3)  With a relatively high Loaded Q, a Resonant Loop will exhibit a low minimum discernible signal which allows it to be an effective DX antenna in a small real estate footprint.  I have had the opportunity to test this antenna against an Wellbrook ALA 1530, and I can say the following:

In a relatively quiet environment, the Resonant Loop will produce JBA to useable audio from very weak 43M pirate signals which are only rendered as weak carriers sans audio on the Wellbrook.  In the 60M tropical band (which is not even the region of maximum sensitivity for this loop) the Resonant Loop will show fade-up carriers on very weak African DX often 5 to 10 minutes before they are seen with the Wellbrook.  This is a big claim, but it has been proven by hundreds of receptions.  YMMV?

Please don't get me wrong here; the Wellbrook is a fine loop (as I imagine Pixel loops to be also) and I am very satisfied with it.  Using the Wellbrook, I can program many benchmark and target stations in the SDR, and bang through them without having to re-tune a loop.  This makes for very efficient DXing, and from this viewpoint SMLs live up to their typical marketing claims as being "the perfect antenna for SDRs".   Based on comparisons, however, I do wonder if SMLs are the perfect antenna for DXing.  When it becomes time to dig in and dig out weak DX, the advantage almost always goes to the Resonant Loop.

In a relatively quiet environment, of course.

4)  While the FOMP directional properties do not generally allow DFing at HF, the "nullpression" can be very effective in combating local QRN via loop rotation.  I have been able to get stable reductions of 18 - 24dB against the noise from power poles gone wild.

5)  One of the real strengths of the small Resonant Loop (and also the SML) is that it looks at the RF differently than a wire antenna.  A small loop can be a great complement to another antenna because of this.  Depending on propagation, either a loop or a wire antenna may be the favored receptor at ID time; being able to switch between two antennas which receive differently can be a great advantage.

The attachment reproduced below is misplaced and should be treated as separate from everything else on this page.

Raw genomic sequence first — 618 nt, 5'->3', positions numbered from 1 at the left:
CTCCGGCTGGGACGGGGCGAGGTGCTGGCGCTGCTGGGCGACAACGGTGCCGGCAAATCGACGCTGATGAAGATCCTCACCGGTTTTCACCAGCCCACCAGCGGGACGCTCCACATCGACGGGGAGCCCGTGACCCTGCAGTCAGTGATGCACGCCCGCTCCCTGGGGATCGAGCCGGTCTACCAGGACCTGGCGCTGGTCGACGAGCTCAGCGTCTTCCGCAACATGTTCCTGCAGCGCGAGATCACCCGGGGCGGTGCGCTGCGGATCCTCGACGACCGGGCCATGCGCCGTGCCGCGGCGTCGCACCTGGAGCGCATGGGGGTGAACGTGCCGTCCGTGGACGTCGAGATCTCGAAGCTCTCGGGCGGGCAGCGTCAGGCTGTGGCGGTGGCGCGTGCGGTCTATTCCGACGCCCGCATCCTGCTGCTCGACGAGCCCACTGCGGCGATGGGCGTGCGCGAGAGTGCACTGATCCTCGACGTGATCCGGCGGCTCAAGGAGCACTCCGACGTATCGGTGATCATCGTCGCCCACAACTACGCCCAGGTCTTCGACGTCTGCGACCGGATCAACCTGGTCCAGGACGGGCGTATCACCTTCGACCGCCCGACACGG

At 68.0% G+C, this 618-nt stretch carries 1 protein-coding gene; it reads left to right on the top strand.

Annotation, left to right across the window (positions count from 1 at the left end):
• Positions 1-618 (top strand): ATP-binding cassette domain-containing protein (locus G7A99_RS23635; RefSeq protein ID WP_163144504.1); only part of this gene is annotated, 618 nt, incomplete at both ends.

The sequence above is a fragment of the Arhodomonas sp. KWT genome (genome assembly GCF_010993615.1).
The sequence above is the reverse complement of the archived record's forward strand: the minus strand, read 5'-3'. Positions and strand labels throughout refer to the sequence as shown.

6)  I have found no real advantage in mounting the loop at an elevated height; it hears just fine when mounted on a low mast (2" PVC pipe) 8 to 10 feet off the ground.  This makes the loop a safe antenna during thunderstorm season, and it is generally left on 24/7.

7)  Resonant Loops are flexible and can be designed to solve particular DX scenarios.  Loops can be built specifically for LF NDB DXing, MW DXing, and for other portions of the HF spectrum.

Some Disadvantages of using a small Resonant Loop at HF...

1)  The Resonant Loop I use is a unshielded loop, and because of this it is far more prone to QRN from local sources than the Wellbrook Loop I use in conjunction with it.  Serious consideration has to be given to the location where the loop is ultimately sited, although it is rather easy to move it around to find the best site.

2)  Resonant Loops are not commonly available, and to get what you want you will most likely have to build it yourself.

3)  Resonant Loops have a finite frequency range over which they may be tuned, and this is typically a 3:1 frequency range.  Additionally, the loop must be retuned for significant frequency changes.  With a Q of 240, this generally means that my loop must be retuned for peak reception for frequency shifts of around 30 to 40 kHz at 6925.

4)  Not only does a Resonant Loop have finite tuning range, but the receiving properties may vary significantly from the bottom of the tuning range to the top.  In general (with this loop which uses Tuning Diodes):
    - Loaded Q increases with frequency
    - The Effective Height (antenna output) increases with frequency
    - Sensitivity (minimum discernible signal) gets better with frequency
    - FOMP (the ability of the loop to generate a pattern null or depression) decreases with frequency

A Resonant Loop like this should generally be designed to have the most important frequency band located near the top of the tuning range.